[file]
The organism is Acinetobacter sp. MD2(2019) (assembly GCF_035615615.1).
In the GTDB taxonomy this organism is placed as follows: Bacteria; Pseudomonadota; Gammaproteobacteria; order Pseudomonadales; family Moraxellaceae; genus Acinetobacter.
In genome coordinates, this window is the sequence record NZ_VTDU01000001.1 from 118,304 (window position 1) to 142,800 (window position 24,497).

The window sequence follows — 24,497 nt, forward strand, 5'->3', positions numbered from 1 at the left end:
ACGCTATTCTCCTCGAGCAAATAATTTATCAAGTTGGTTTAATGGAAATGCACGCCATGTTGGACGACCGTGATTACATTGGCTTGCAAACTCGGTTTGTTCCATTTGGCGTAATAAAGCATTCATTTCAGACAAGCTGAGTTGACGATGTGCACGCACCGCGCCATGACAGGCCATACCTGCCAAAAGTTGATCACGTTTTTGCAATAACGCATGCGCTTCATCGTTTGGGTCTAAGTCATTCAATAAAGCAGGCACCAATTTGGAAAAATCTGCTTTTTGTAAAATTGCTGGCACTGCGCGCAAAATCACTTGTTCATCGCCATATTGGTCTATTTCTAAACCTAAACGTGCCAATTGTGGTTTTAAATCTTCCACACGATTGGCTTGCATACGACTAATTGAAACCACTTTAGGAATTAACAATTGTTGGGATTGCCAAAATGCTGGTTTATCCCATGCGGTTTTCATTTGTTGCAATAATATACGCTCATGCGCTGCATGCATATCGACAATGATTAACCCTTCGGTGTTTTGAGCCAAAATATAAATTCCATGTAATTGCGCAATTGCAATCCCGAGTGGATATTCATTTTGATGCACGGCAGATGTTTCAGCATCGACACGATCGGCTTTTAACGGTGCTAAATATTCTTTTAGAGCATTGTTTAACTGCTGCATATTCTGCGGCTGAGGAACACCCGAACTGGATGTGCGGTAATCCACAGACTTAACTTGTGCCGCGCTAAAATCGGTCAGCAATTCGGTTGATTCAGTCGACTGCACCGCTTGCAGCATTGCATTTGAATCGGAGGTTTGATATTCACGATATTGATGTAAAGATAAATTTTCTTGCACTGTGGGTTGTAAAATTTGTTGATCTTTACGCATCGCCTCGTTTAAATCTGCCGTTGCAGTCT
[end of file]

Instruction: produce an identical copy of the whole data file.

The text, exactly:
The organism is Acinetobacter sp. MD2(2019) (assembly GCF_035615615.1).
In the GTDB taxonomy this organism is placed as follows: Bacteria; Pseudomonadota; Gammaproteobacteria; order Pseudomonadales; family Moraxellaceae; genus Acinetobacter.
In genome coordinates, this window is the sequence record NZ_VTDU01000001.1 from 118,304 (window position 1) to 142,800 (window position 24,497).

The window sequence follows — 24,497 nt, forward strand, 5'->3', positions numbered from 1 at the left end:
ACGCTATTCTCCTCGAGCAAATAATTTATCAAGTTGGTTTAATGGAAATGCACGCCATGTTGGACGACCGTGATTACATTGGCTTGCAAACTCGGTTTGTTCCATTTGGCGTAATAAAGCATTCATTTCAGACAAGCTGAGTTGACGATGTGCACGCACCGCGCCATGACAGGCCATACCTGCCAAAAGTTGATCACGTTTTTGCAATAACGCATGCGCTTCATCGTTTGGGTCTAAGTCATTCAATAAAGCAGGCACCAATTTGGAAAAATCTGCTTTTTGTAAAATTGCTGGCACTGCGCGCAAAATCACTTGTTCATCGCCATATTGGTCTATTTCTAAACCTAAACGTGCCAATTGTGGTTTTAAATCTTCCACACGATTGGCTTGCATACGACTAATTGAAACCACTTTAGGAATTAACAATTGTTGGGATTGCCAAAATGCTGGTTTATCCCATGCGGTTTTCATTTGTTGCAATAATATACGCTCATGCGCTGCATGCATATCGACAATGATTAACCCTTCGGTGTTTTGAGCCAAAATATAAATTCCATGTAATTGCGCAATTGCAATCCCGAGTGGATATTCATTTTGATGCACGGCAGATGTTTCAGCATCGACACGATCGGCTTTTAACGGTGCTAAATATTCTTTTAGAGCATTGTTTAACTGCTGCATATTCTGCGGCTGAGGAACACCCGAACTGGATGTGCGGTAATCCACAGACTTAACTTGTGCCGCGCTAAAATCGGTCAGCAATTCGGTTGATTCAGTCGACTGCACCGCTTGCAGCATTGCATTTGAATCGGAGGTTTGATATTCACGATATTGATGTAAAGATAAATTTTCTTGCACTGTGGGTTGTAAAATTTGTTGATCTTTACGCATCGCCTCGTTTAAATCTGCCGTTGCAGTCT